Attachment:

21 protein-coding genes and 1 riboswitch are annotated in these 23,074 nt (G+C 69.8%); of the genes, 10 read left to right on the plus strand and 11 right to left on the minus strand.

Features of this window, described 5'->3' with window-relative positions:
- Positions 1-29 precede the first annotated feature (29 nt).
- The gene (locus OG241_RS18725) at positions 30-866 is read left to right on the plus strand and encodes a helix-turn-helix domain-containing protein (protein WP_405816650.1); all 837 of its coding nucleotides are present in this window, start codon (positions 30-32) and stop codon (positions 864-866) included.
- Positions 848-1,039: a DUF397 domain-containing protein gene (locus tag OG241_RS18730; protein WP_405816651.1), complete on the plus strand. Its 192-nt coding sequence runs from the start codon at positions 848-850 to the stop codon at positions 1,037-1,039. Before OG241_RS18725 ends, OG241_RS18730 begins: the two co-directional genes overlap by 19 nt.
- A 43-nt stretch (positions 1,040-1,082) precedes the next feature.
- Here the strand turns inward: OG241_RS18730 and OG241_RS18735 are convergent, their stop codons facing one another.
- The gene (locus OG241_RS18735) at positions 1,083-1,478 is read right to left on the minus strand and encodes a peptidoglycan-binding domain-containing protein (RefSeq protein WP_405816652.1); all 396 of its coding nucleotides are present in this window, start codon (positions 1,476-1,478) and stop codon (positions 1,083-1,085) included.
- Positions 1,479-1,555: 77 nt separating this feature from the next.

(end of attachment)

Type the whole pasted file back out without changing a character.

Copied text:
21 protein-coding genes and 1 riboswitch are annotated in these 23,074 nt (G+C 69.8%); of the genes, 10 read left to right on the plus strand and 11 right to left on the minus strand.

Features of this window, described 5'->3' with window-relative positions:
- Positions 1-29 precede the first annotated feature (29 nt).
- The gene (locus OG241_RS18725) at positions 30-866 is read left to right on the plus strand and encodes a helix-turn-helix domain-containing protein (protein WP_405816650.1); all 837 of its coding nucleotides are present in this window, start codon (positions 30-32) and stop codon (positions 864-866) included.
- Positions 848-1,039: a DUF397 domain-containing protein gene (locus tag OG241_RS18730; protein WP_405816651.1), complete on the plus strand. Its 192-nt coding sequence runs from the start codon at positions 848-850 to the stop codon at positions 1,037-1,039. Before OG241_RS18725 ends, OG241_RS18730 begins: the two co-directional genes overlap by 19 nt.
- A 43-nt stretch (positions 1,040-1,082) precedes the next feature.
- Here the strand turns inward: OG241_RS18730 and OG241_RS18735 are convergent, their stop codons facing one another.
- The gene (locus OG241_RS18735) at positions 1,083-1,478 is read right to left on the minus strand and encodes a peptidoglycan-binding domain-containing protein (RefSeq protein WP_405816652.1); all 396 of its coding nucleotides are present in this window, start codon (positions 1,476-1,478) and stop codon (positions 1,083-1,085) included.
- Positions 1,479-1,555: 77 nt separating this feature from the next.